When my mom passed away, my dad gave me a box with my mother’s handwritten recipes and her “cooking bible” – The Tselementes. This food-splattered, masking taped repaired cookbook is a treasure. This was my mom’s go-to book for anything she needed to refer to. She brought this cookbook with her when she came to this country in 1953, and I think it was the ONLY cookbook I ever saw her open.

Mom never cooked with recipes. She instinctively knew what to add to her food and when, and how long to cook it for. This is how I learned to cook. She would hover over the stove, turn to me, breathing in the aroma and say, “You never rush your food. You must love it. Hug it and kiss it.” That is the secret ingredient to deliciousness!

So when I looked in the box with the handwritten recipes, I was not surprised to find lists of ingredients with no measurements! I remembered what was in the champagne sauce, but I wanted to refresh my memory on the amount of each ingredient. There was nothing to refresh. It was all done by feel. Recipe after recipe was written the same way—a list of ingredients, the method, but no measurements.

To share this dish with you, I made an effort to be aware of how much of each ingredient I was adding. It might be too late for Valentine’s Day, but try this for the next special occasion.

Filet Mignon in Champagne Sauce

 4 1-inch thick filet mignon steaks

8 large stuffing mushrooms, whole. Stems off

3 shallots, sliced

5 tablespoons butter

½ cup champagne

1 cup heavy cream

Salt & pepper to taste

Sprinkle meat with salt & pepper. Melt 4 tablespoons of butter in a large skillet and pan fry the steaks on both sides until cooked to your preference. When you flip the meat, add the shallots and mushrooms. When the steaks are done, remove to a platter and cover to keep warm. Place the mushrooms on the same platter with the steaks.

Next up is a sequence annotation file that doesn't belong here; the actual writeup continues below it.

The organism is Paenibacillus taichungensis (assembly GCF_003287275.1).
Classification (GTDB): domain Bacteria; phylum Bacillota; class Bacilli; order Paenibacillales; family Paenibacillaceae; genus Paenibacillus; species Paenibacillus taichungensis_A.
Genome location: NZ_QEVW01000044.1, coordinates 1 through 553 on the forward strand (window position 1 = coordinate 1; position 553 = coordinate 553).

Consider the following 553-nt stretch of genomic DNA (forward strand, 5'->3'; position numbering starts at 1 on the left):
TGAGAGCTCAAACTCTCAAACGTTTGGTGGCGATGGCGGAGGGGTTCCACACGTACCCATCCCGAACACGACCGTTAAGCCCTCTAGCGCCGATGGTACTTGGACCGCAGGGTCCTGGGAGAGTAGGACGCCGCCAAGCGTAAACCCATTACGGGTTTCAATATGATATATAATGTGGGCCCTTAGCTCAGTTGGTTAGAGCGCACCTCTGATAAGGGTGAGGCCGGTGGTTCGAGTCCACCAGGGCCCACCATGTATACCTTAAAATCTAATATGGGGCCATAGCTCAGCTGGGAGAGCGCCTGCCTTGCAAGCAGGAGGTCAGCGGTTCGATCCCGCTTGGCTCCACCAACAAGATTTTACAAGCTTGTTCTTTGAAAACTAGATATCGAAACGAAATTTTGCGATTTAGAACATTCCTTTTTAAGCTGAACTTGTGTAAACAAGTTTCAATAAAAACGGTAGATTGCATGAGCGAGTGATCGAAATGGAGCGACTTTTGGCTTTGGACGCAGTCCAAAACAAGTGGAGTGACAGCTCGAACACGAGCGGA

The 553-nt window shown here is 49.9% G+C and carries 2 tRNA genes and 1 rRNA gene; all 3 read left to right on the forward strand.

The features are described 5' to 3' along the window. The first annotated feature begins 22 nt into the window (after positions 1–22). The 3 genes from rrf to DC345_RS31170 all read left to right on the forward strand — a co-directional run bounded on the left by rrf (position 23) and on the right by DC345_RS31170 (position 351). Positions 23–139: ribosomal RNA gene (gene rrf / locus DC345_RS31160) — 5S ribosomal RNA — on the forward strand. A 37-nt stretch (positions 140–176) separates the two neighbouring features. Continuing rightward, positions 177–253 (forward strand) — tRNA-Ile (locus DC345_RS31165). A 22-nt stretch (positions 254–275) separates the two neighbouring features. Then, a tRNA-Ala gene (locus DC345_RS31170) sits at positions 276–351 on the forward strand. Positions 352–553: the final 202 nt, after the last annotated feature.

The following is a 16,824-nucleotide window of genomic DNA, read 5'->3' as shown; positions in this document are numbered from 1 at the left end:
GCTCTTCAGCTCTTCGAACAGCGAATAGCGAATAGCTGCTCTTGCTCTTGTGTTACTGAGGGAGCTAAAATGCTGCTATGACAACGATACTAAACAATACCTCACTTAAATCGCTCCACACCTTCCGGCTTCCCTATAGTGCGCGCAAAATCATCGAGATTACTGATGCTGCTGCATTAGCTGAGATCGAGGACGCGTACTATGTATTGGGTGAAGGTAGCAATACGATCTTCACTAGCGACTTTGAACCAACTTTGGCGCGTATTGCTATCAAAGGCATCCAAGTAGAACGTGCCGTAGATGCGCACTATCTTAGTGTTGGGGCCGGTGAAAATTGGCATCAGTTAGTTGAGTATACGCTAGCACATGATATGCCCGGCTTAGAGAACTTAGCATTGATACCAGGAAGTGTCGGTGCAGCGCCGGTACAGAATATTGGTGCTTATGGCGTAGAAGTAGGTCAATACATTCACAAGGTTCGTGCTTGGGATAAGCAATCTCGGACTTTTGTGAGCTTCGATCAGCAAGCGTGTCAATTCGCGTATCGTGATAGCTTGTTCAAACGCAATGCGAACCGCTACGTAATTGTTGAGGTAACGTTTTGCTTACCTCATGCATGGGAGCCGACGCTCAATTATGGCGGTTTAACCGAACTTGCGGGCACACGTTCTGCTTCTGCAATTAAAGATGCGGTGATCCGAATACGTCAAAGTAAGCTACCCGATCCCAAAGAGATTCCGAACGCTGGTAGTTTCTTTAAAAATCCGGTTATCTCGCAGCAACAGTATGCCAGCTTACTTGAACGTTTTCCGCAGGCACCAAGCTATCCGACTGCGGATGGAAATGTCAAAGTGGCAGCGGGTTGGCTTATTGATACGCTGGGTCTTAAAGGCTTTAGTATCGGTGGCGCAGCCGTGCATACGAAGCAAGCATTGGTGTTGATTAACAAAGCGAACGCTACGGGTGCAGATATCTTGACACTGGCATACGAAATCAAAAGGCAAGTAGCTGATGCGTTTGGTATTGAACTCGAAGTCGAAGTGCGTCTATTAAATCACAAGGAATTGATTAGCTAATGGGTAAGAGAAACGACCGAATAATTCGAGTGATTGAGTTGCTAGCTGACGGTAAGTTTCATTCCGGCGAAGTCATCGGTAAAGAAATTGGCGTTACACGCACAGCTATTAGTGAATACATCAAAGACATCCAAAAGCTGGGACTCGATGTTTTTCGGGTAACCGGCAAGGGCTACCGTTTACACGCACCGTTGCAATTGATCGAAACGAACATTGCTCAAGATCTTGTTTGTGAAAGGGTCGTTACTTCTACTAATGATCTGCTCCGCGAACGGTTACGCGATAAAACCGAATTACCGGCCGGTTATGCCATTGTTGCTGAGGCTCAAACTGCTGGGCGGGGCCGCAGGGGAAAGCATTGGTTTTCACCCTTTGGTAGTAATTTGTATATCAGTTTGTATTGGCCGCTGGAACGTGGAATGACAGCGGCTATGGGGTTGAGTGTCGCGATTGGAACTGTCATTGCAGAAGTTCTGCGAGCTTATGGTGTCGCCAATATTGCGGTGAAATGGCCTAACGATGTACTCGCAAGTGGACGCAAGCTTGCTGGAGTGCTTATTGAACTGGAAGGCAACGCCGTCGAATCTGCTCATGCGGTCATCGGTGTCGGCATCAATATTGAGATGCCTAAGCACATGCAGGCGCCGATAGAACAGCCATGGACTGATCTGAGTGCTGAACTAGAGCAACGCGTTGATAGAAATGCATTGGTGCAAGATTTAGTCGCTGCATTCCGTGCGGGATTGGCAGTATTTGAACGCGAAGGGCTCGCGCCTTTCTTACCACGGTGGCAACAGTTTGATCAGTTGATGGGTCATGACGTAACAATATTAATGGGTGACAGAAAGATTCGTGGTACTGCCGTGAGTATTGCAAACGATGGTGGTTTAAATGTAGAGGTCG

Add the champagne. When it starts to boil, add the heavy cream. Lower heat and simmer for a minute or two. Shut off heat and add the last tablespoon of butter. Add the steaks and mushrooms back into the pan. To serve, pour sauce over steaks and garnish with two mushrooms.

 

 

GREEK DINNER AROUND THE WORLD – 2016

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On Friday, January 15th 2016, I participated in an event that was taking place around the globe amongst chefs, bloggers and authors. Greek Dinners Around The World. The purpose was to share and promote Greek food, culture and tradition, and to widen a network of individuals who do so.

Through this event, I’ve met, via social media, many interesting people—authors like myself who are either Greek or have written a book where Greece or Greek culture is the focus. Chefs and food bloggers and magazine publishers from the US, Greece, the UK, Australia, Canada and dozens of other countries participated, sharing their menus and photos.